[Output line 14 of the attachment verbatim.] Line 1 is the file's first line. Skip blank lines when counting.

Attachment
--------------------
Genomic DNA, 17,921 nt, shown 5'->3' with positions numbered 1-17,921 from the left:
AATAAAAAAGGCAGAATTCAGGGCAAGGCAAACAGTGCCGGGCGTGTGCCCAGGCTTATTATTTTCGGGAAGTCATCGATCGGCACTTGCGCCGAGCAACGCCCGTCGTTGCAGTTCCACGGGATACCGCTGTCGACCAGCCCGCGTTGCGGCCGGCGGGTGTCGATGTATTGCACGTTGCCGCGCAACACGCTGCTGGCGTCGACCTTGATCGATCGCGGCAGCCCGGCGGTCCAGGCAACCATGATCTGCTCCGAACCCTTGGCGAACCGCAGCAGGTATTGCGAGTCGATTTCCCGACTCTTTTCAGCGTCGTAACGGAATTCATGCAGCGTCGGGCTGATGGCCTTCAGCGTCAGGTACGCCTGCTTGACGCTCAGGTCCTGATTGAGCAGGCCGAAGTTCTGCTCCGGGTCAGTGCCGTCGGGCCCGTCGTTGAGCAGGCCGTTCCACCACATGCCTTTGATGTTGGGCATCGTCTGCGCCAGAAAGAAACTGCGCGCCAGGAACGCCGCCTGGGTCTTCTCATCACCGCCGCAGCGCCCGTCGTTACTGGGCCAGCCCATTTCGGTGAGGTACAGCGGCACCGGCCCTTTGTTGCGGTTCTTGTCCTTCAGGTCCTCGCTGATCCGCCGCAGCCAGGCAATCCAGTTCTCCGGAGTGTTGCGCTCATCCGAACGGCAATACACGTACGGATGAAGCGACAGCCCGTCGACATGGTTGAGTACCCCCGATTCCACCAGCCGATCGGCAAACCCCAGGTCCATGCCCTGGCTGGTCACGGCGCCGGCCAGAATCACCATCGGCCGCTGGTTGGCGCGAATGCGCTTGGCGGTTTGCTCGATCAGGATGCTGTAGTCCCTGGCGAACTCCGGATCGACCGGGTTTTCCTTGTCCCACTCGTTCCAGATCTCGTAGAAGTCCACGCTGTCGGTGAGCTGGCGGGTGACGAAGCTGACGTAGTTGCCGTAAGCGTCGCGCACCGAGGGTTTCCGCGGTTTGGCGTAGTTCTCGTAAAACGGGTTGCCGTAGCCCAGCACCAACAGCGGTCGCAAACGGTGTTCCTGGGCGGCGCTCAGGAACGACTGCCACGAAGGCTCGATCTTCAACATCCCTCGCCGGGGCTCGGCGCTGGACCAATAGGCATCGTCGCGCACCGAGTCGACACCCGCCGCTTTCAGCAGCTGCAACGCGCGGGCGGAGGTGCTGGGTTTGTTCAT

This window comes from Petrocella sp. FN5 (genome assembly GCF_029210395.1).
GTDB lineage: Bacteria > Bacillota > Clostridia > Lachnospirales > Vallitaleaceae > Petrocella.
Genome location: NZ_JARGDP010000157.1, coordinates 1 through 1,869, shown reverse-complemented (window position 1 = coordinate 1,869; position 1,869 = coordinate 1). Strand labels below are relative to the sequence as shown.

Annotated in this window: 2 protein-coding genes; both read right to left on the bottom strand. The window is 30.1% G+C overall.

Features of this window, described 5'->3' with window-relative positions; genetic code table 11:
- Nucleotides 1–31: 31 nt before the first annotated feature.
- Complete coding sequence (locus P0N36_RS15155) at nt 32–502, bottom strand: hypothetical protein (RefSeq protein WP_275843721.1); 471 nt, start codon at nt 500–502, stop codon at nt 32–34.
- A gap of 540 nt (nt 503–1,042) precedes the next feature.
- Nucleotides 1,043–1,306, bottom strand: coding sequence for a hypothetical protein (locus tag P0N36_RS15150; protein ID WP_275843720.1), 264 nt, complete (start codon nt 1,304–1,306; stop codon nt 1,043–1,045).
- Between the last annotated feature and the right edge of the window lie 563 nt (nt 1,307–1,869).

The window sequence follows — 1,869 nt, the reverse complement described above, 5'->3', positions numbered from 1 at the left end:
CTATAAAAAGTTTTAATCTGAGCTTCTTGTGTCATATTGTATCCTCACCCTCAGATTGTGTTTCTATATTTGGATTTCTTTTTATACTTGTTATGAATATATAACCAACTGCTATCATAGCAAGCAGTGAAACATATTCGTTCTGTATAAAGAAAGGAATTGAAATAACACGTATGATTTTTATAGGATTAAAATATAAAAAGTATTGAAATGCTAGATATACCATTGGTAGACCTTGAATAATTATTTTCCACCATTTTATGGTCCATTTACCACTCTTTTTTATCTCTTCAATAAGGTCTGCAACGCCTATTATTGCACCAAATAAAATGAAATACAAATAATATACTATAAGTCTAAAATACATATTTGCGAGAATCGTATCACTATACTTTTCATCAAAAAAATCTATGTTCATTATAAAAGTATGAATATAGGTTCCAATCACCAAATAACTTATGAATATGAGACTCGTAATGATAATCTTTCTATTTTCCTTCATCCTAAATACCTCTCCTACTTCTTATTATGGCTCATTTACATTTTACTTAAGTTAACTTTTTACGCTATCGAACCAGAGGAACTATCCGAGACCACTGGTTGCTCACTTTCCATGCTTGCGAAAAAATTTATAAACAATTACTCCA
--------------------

CTATAAAAAGTTTTAATCTGAGCTTCTTGTGTCATATTGTATCCTCACCCTCAGATTGTGTTTCTATATTTGGATTTCTTTTTATACTTGTTATGAATATATAACCAACTGCTATCATAGCAAGCAGTGAAACATATTCGTTCTGTATAAAGAAAGGAATTGAAATAACACGTATGATTTTTATAGGATTAAAATATAAAAAGTATTGAAATGCTAGATATACCATTGGTAGACCTTGAATAATTATTTTCCACCATTTTATGGTCCATTTACCACTCTTTTTTATCTCTTCAATAAGGTCTGCAACGCCTATTATTGCACCAAATAAAATGAAATACAAATAATATACTATAAGTCTAAAATACATATTTGCGAGAATCGTATCACTATACTTTTCATCAAAAAAATCTATGTTCATTATAAAAGTATGAATATAGGTTCCAATCACCAAATAACTTATGAATATGAGACTCGTAATGATAATCTTTCTATTTTCCTTCATCCTAAATACCTCTCCTACTTCTTATTATGGCTCATTTACATTTTACTTAAGTTAACTTTTTACGCTATCGAACCAGAGGAACTATCCGAGACCACTGGTTGCTCACTTTCCATGCTTGCGAAAAAATTTATAAACAATTACTCCA